This is the second part of a series about Sonam Wangchuk and his initiatives. For an explanation of why this series is happening, start with part 1
The story of education in Ladakh is intimately tied to the story of its people’s introduction to Western concepts of progress and to the global marketplace. Prior to the 1970s, education in Ladakh largely took place in the village, in the fields, and by the family hearth. The work of the farm was traditionally shared by the entire family and by the village as a whole, with intricate customs of labor-sharing designed to lighten everyone’s work on a rotating basis. Children learned, by watching and working alongside their parents and neighbors, when and how to plough, sow, irrigate, and harvest the food that sustained them, and when to lead their yaks and other animals to pasture in the summer. The songs and stories of Ladakh’s past tales about life in the mountains—would often be passed down orally while this work was being done. Each child would grow to become competent enough to build and maintain his or her own house, manage the farm or herd, and meet the family’s needs.
More specialized education took place as well: amchis, practitioners of traditional Tibetan medicine, would undergo rigorous training for years under an older teacher in the complex techniques of diagnosis and preparation of herbal medicines. Many Buddhist families would send at least one son to the local gonpa, or Tibetan Buddhist monastery, where he would receive extensive instruction in the Mahayana tradition’s scriptures, and practice debate in topics ranging from metaphysics to meditation to medicine. But for most children, experience and community were their greatest teachers, and the purpose of education—though it was not formally labeled as such—was the preparation of youth for lives of meaningful work and the transmission of Ladakh’s unique cultural values. This education allowed stable, prosperous communities to continue meeting their own needs.
In 1974 Ladakh was officially opened to tourism, and Western-style development initiatives were implemented in earnest. Taken together, the steadily increasing numbers of foreign visitors, the ubiquitous military presence, and the conventional development policies enthusiastically pushed by administrators of the region have contributed to a number of rapid changes in the social and economic fabric of the region. The burgeoning cash economy, with its epicenter in Leh, the region’s capital, has fostered the growth of a new class of Ladakhis dependent on salaries, living in urban housing or barracks, and divorced from their land to an extent that would have been inconceivable 40 years ago.
For the past 54 years, the average pass percentage in the all-important matriculation exam in the 300-odd schools has oscillated between 0 and 5 percent. This didn’t matter before as standardised education was seen as irrelevant. Today, however, with the lure of tourist dollars and government money being poured into the sensitive border region, these scores determine the chances of the youth to avail jobs as trekking guides and drivers, laborers, soldiers, or, for a select and highly educated few, civil servants.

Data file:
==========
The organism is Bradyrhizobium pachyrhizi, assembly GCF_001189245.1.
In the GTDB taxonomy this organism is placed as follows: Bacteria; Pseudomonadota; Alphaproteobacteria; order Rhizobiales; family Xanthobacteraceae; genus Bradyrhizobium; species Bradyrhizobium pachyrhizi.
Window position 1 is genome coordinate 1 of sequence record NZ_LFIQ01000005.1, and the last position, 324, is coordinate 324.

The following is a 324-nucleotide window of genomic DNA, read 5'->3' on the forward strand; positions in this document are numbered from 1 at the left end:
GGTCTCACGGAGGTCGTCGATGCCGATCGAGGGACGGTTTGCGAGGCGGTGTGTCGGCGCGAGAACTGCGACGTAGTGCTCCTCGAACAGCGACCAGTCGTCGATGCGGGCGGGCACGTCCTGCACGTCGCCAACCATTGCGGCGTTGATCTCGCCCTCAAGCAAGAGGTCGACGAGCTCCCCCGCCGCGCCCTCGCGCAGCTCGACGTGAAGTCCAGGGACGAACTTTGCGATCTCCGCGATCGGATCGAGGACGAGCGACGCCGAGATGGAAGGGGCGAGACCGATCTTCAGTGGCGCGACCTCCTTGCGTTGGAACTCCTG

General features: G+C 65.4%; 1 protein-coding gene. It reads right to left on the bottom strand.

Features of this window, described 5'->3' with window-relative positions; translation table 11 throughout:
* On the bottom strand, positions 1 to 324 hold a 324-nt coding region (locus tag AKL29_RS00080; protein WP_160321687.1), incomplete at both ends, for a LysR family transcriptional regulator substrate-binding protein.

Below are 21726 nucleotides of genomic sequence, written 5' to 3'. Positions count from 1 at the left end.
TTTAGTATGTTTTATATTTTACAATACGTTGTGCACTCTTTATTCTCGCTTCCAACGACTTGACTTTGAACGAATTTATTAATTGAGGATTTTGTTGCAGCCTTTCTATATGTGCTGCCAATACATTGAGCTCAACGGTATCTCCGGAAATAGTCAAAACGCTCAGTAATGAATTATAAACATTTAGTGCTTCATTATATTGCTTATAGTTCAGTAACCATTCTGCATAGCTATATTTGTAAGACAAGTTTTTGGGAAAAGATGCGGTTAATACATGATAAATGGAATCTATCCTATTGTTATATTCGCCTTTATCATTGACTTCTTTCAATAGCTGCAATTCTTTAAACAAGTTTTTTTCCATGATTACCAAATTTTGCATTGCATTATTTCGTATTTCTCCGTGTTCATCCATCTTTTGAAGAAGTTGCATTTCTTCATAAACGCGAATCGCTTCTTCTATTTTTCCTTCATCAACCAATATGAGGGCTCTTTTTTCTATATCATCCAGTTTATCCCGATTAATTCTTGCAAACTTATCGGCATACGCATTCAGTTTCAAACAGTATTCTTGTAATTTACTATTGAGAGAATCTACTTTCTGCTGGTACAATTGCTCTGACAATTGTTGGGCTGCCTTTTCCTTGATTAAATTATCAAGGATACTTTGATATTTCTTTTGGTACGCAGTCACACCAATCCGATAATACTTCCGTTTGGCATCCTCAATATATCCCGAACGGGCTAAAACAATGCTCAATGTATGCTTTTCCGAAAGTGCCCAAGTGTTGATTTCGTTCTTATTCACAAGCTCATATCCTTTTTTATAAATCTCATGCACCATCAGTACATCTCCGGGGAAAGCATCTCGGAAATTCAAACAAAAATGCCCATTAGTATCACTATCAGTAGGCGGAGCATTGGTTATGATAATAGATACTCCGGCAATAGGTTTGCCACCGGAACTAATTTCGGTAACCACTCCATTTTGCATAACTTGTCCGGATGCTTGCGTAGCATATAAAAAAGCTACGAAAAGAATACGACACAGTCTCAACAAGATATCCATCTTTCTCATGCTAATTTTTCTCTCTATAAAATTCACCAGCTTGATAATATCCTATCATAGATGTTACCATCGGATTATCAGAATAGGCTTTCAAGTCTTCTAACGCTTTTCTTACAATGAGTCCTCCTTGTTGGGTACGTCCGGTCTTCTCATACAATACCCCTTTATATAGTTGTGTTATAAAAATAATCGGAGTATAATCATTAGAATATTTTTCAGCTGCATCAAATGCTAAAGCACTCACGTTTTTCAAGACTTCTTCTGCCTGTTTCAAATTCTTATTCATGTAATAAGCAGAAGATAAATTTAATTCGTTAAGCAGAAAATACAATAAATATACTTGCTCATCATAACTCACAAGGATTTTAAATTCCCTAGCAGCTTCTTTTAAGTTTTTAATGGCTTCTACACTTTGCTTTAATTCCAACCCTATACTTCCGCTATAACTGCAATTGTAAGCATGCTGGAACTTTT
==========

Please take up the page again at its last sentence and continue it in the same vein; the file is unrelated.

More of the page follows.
Sonam Wangchuk witnessed this first hand when he was conducting coaching classes at Leh for the Ladakhi school students. Being himself homeschooled until the age of 8, he was pained to see native ladakhi wasn’t part of the curriculum at all. Moreover, there was an abrupt change in the medium of instruction from one non-Ladakhi language (Urdu), till class eight, to another (English), in class ninth. The “enviro-culturally” irrelevant curriculum was the next stumbling block. How was a child—with a life spent entirely in 11,000-foot high arid mountains, among apricots and yaks—to conceive of rain-drenched forests and coconut groves? The alienation was made worse by improperly trained teachers, mostly non-Ladakhis, who only added to the children’s woes by castigating them for their inability—being a part of a “primitive tribe”—to comprehend the teachings of an “advanced society”.
SECMOL grew out of the need to involve local communities in educating their children according to their own language and way of life. True to its spirit, the movement kicked off through funds garnered through a series of cultural Ladakhi performances. Sonam and his friends organised citizens across the region to monitor and participate in school activities. His approach to educational reform was gradual and non-confrontational. Rather than beginning with an assertion of cultural rights, which can create a deep divide between local people and the authorities, SECMOL mobilised citizens to monitor schools, train teachers, and develop an educational system appropriate to their own language and culture.
In 1991, it started a training programme for teachers at the Government High School in Saspol, a tiny village on the Leh-Srinagar highway. The programme was kept under wraps and it was only when the results started coming in that the authorities took notice. By then volunteers had succeeded in organising a sizeable number of villages to take over their respective schools through Village Education Committees. A silent pedagogic revolution had begun.
In creating Village Education Committees, providing teacher training, and introducing language and cultural reforms, SECMOL built an educational model called Operation New Hope(ONH) to improve schools in Ladakh. ONH became so popular that it was adopted by the Ladakh Hill Council as its official policy in 1996.
SECMOL’s ONH, for all its success still was operating within the bounds of a system which brands students as failures. Apart from drugs and alcohol even suicides are on the rise among the failures this system ejects. If ONH was an attempt to prevent the system from drowning the students, SECMOL Alternative School was the lifeboat on which they reached the shores.